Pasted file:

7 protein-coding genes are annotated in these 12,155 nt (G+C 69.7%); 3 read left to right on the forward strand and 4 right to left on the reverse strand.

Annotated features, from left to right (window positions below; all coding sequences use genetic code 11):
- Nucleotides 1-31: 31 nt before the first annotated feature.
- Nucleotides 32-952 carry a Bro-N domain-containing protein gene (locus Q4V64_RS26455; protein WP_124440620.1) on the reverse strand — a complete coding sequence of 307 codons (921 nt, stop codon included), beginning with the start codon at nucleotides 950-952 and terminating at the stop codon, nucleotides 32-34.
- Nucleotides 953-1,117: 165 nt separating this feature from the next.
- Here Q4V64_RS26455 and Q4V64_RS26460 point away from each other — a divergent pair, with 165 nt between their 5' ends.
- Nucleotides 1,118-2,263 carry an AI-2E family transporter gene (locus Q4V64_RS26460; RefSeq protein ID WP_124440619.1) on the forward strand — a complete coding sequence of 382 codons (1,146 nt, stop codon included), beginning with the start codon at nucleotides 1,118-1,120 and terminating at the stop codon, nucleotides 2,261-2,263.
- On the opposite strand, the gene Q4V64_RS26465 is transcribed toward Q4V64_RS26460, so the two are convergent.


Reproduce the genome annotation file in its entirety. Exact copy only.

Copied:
7 protein-coding genes are annotated in these 12,155 nt (G+C 69.7%); 3 read left to right on the forward strand and 4 right to left on the reverse strand.

Annotated features, from left to right (window positions below; all coding sequences use genetic code 11):
- Nucleotides 1-31: 31 nt before the first annotated feature.
- Nucleotides 32-952 carry a Bro-N domain-containing protein gene (locus Q4V64_RS26455; protein WP_124440620.1) on the reverse strand — a complete coding sequence of 307 codons (921 nt, stop codon included), beginning with the start codon at nucleotides 950-952 and terminating at the stop codon, nucleotides 32-34.
- Nucleotides 953-1,117: 165 nt separating this feature from the next.
- Here Q4V64_RS26455 and Q4V64_RS26460 point away from each other — a divergent pair, with 165 nt between their 5' ends.
- Nucleotides 1,118-2,263 carry an AI-2E family transporter gene (locus Q4V64_RS26460; RefSeq protein ID WP_124440619.1) on the forward strand — a complete coding sequence of 382 codons (1,146 nt, stop codon included), beginning with the start codon at nucleotides 1,118-1,120 and terminating at the stop codon, nucleotides 2,261-2,263.
- On the opposite strand, the gene Q4V64_RS26465 is transcribed toward Q4V64_RS26460, so the two are convergent.